Fishermen don’t have to be skunked on opener

No matter the temperatures, the fish are there and they are hungry

By Tina SnellStaff Writer

There are lots of variables when going fishing on a normal day. But for opener of fishing, the first big day of the season for avid fishermen and women, there are even more.

The temperature of the water can vary by dozens of degrees, depending on how long the winter hung on. There may even be ice still on some lakes.

Avid fisherman Kevin Denny of Royalton said it’s not just the water temperature that can make the difference, but the weather and the water levels can affect fishing.

“There can be lots of surprises that first day out fishing,” said Denny. “It’s hard to narrow down a particular tactic.”

Denny said the basics are usually a good rule of thumb to follow.

“In the early spring, fishing shallow is a good place to start,” he said. “The water warms up quicker in the shallows, attracting the fish. The warmer water also starts plants growing sooner, feeding oxygen to the lake. And the bugs begin to lay eggs and hatch in the warmer water. All that will bring on the fish.”

April Denny loves to fish as much as her husband, Kevin. She is pictured with a nice crappie caught in an undisclosed lake.

April Denny loves to fish as much as her husband, Kevin. She is pictured with a nice crappie caught in an undisclosed lake.

Denny said that in those conditions, if an angler throws stuff at that fish, they are bound to bite.

He also said to stick with the simple stuff.

“A jig and a minnow for walleye usually works,” he said. “Use a shiner, fathead or redtail. If the water is cloudy, use brighter colors.”

Denny said the walleye will usually be found between the drop-offs, or shoreline breaks, to a 10 – 12 foot depth.

If going for crappies, Denny said to use a jig and a plastic grub.

The northern will be going after the bait fish, pan fish and crappies. They will be between the weeds and the shallows.

“The fish are usually hungry during opener. They will bite on anything,” he said. “Even casting crank baits at them will work.”

Kevin Denny, Royalton, has fished his entire life. He is on the lakes as much as possible. Here he is pictured with a nice walleye caught in Lake Mille Lacs.

Kevin Denny, Royalton, has fished his entire life. He is on the lakes as much as possible. Here he is pictured with a nice walleye caught in Lake Mille Lacs.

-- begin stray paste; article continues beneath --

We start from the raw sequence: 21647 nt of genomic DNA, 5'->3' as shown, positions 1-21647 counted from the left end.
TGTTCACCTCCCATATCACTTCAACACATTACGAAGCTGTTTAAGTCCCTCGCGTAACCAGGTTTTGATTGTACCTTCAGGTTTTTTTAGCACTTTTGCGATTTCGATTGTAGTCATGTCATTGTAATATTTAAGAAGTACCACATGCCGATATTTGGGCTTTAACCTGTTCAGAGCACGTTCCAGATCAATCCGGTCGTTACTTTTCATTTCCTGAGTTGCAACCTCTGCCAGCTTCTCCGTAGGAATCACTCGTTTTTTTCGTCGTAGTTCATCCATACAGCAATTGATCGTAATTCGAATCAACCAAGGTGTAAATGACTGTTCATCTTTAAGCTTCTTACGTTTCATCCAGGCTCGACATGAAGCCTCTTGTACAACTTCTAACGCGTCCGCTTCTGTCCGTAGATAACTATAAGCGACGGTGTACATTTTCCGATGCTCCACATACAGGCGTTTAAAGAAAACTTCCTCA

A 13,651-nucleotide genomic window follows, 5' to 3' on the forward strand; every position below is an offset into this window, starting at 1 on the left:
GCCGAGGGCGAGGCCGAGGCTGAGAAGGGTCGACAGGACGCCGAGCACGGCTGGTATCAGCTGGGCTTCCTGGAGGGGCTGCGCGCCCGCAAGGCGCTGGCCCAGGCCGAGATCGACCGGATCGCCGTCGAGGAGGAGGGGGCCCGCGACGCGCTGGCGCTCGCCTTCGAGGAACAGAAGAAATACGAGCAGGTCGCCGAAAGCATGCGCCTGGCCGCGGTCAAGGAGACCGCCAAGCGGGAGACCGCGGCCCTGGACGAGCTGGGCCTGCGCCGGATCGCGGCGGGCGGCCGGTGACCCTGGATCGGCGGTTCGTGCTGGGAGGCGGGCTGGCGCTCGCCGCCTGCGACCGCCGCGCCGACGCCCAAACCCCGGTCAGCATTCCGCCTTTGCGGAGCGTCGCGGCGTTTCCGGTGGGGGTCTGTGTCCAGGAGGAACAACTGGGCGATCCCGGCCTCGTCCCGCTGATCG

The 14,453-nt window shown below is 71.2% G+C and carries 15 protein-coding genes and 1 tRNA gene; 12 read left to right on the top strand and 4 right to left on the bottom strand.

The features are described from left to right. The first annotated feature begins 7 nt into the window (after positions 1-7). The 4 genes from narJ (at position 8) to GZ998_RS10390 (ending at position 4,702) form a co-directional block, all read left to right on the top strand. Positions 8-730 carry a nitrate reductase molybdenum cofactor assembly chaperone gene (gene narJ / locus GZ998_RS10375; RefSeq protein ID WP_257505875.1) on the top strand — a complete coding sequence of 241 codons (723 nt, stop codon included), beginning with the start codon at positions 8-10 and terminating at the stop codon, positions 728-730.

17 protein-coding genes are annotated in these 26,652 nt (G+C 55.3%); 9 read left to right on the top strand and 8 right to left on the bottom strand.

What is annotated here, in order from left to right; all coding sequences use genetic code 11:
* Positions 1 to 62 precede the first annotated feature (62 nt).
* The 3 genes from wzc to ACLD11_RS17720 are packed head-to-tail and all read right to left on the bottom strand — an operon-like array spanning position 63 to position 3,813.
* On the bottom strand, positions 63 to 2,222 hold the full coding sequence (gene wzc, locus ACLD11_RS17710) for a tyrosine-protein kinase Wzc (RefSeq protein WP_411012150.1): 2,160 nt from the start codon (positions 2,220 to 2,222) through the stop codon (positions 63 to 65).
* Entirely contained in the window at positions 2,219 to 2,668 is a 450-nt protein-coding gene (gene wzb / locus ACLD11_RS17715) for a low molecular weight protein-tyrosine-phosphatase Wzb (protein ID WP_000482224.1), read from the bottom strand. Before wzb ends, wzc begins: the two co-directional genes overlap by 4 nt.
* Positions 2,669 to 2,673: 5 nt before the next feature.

Plastics have come a long way. Denny said they are bright, smelly and the fish love them.

“I will be avoiding the lakes during opener,” said Denny. “I will be fishing the rivers where the fish are easier to find.”

If heading to a river opener weekend, Denny suggests looking for a break in the current, like a rock or a tree, or a backwater bay.

“Fish behind those breaks where the current is slower,” he said. “Even fishing from shore can be fun.”

Denny said the fish lie in wait in the calmer water waiting for food to float by in the current.

“Cast ahead of the area, upstream from that rock or tree. Let the bait float past the fish, naturally,” he said.

Denny also suggests feeder creeks which flow into the rivers as good spots to try opening weekend. He said the water pours into the river, bringing food.

“The fish will wait for the food to go past. I usually cast to the mouth of the creek,” he said.

Denny said he is hoping for more options for fishing than Minnesotans had last year. He said the smaller lakes and rivers thaw faster than the larger ones. If there is still ice on the bigger lakes, there will be a lot of pressure on the smaller ones.

“This opener, put as many odds in your favor as possible,” Denny said. “Use the Internet to find out the water temperatures of your favorite lake. Read the fishing posts on where fish are being caught and how. Watch amateur videos for instant information on lures, bait and areas. Put time in to learn what others are doing to have success fishing.”

Walleyes webDenny also suggested using a fish finder when angling.

“If you are not on the fish, no matter what you try, you won’t catch a thing,” he said.

Denny has been fishing his entire life. He grew up on a farm in Ottertail County and remembers trying to get out of chores to go fishing.

“My brothers are hunters. I got the fishing bug,” he said.

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